Pocahontas paradise for dual sport bikes
In the world of motorcycles, there are different breeds. Between sleek street cycles and rugged dirt bikes is the dual sport bike - designed to go both on and off the road. Dual sport bikes have heavy-duty suspensions and high fenders, like dirt bikes, but more comfortable seats and lights for street-legal highway riding.
Popular dual sport models include the Kawasaki KLR650, Suzuki DR650 and the Honda XR650 - each of which has a loyal following. Numerous other models range in displacement from 250 cc's all the way to 1100 cc's. Every dual sport model can handle the road and dirt, but each is stronger in one area or the other. The DR650 is more of a street-legal dirt bike, whereas the KLR650 is better for highway driving than it is for the dirt.
Dual sport bikes are designed to do two things, so there is some compromise. Even though a DR650 is good in the dirt, it's not going to win a serious enduro race. A KLR650 handles well on the street, but is not as comfortable for long distance rides as a street bike.
Many try to minimize the off-road performance compromise and convert a dirt bike to street legal. Dual sport kits are available from companies like Baja Design, which include lights and switches to make a dirt bike street-legal. But a converted dirt bike has very limited use for highway riding.
A dual sport bike's big advantage is the ability to ride it to off-road destinations. There's no need to transport the bike on a trailer unless you need to transport it long distances.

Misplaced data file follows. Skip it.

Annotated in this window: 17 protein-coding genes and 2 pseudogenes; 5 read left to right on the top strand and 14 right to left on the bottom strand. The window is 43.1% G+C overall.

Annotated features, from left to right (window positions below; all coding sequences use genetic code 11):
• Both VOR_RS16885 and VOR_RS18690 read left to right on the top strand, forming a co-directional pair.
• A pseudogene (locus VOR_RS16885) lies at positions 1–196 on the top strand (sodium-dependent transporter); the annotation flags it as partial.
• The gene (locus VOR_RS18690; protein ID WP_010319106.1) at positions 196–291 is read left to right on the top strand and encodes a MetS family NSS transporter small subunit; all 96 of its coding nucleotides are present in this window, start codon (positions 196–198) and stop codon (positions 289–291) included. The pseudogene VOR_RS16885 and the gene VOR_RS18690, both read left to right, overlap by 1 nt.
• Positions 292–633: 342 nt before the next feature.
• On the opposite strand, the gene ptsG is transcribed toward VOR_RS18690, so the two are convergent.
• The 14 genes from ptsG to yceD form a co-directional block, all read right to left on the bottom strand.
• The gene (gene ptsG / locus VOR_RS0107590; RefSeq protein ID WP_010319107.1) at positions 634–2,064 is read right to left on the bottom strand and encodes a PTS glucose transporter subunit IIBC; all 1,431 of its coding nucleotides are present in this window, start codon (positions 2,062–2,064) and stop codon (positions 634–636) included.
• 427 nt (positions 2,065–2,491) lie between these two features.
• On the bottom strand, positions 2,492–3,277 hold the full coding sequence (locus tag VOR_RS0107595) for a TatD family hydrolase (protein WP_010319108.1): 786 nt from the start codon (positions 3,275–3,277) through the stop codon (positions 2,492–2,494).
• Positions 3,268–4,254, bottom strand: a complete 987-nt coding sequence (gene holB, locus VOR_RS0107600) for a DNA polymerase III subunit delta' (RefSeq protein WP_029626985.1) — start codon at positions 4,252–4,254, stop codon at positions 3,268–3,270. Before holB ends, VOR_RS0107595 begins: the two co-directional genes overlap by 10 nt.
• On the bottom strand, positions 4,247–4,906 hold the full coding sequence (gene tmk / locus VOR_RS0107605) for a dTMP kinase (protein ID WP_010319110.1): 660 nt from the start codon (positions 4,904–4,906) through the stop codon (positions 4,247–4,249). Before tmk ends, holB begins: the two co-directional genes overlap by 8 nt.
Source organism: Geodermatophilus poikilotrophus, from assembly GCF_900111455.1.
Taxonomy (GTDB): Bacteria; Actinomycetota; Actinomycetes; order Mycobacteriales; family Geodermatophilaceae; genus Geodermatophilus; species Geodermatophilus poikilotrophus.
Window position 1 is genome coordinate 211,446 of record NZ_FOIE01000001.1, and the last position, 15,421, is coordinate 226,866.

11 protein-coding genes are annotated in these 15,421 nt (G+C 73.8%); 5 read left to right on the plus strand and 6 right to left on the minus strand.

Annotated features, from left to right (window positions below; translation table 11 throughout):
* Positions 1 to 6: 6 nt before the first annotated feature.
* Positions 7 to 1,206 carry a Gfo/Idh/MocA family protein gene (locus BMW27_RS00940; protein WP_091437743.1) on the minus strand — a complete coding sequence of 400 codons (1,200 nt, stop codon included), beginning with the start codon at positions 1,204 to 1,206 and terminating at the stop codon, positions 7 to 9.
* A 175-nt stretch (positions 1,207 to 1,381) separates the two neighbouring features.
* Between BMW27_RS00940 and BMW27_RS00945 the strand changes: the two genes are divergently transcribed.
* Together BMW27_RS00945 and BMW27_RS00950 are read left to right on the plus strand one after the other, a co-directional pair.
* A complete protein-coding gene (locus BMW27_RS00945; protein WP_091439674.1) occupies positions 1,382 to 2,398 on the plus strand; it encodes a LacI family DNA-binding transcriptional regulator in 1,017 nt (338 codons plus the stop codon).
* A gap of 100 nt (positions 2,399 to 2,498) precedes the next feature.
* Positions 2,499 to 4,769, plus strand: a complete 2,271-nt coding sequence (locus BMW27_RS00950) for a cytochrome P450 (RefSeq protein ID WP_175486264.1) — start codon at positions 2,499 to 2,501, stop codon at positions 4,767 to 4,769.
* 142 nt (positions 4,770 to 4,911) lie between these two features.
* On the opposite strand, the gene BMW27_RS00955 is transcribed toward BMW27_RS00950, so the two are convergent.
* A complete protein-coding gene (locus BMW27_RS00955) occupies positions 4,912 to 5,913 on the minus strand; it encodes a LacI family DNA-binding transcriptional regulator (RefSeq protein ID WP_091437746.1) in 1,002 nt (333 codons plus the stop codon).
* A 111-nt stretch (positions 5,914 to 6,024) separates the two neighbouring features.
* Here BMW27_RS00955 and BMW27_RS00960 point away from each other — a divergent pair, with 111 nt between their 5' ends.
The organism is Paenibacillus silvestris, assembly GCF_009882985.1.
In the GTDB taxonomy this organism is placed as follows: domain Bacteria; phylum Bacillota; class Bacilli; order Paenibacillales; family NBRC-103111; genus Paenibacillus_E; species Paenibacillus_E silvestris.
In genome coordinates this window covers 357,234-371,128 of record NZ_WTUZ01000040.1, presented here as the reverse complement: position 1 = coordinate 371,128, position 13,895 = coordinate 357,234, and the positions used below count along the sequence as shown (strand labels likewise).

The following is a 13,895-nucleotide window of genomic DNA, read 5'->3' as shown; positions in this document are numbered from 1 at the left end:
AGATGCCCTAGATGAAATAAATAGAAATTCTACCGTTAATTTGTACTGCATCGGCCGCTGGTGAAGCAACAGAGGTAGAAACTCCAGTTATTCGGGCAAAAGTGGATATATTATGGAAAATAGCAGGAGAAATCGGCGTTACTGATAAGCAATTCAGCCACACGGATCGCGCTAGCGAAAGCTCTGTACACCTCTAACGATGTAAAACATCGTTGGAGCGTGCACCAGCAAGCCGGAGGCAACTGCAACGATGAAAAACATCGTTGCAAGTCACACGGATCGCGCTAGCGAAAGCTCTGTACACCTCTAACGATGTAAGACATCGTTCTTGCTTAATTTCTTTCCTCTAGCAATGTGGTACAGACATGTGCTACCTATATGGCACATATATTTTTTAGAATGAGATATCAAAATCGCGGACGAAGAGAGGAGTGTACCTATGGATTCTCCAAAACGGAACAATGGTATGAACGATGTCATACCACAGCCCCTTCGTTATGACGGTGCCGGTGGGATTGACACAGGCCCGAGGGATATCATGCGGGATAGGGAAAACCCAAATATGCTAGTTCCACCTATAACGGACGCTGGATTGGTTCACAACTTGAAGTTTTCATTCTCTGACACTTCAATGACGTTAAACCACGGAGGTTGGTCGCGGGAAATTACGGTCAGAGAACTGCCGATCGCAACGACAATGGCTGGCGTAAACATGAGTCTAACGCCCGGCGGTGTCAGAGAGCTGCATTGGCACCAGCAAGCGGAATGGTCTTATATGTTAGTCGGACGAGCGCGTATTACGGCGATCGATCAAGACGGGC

DeLane Maddy, of Oak Hill, has been riding motorcycles for more than 40 years. He raced dirt bikes competitively for several years and won the West Virginia state motocross championship on a Yamaha 175 in 1972. His several trophies include two from the infamous Blackwater 100, a grueling enduro race, formerly held in Tucker County and billed as the "toughest race in America,".
Now retired, Maddy switched over to dual sport bikes about three years ago. He owns a second home near Frost and spends a lot of time riding his DR650 in Pocahontas County.
Maddy said the street-legal, dual sport bike gave him greater riding opportunities.
"After I got rid of my dirt bike, I got a dual sport bike," he said. "There are more opportunities with a dual sport bike and I didn't have anybody to ride a dirt bike with, so I went into dual-sporting."
"It's just enjoyable to be outdoors and dual-sporting gives you a chance to ride roads that you'll never get to on a street bike and you get to see places that you'll probably never get to see. You'd probably never use the gas or spend the money to do it in a four-wheel drive vehicle. It will get you places that you normally wouldn't go and you see a lot of sights that you normally wouldn't see."
Maddy said Pocahontas County is one of the best places in the eastern U.S. for dual sport riding, thanks to the hundreds of miles of back roads and forest roads.
"Just the scenery," he said. "On the forest service roads and the tops of the mountains, there's just such incredible scenery in Pocahontas County. You see a lot of game. You see deer, turkey, grouse, squirrels. I've seen quite a few bear. That's always fun, to see game and the scenery, as much as anything."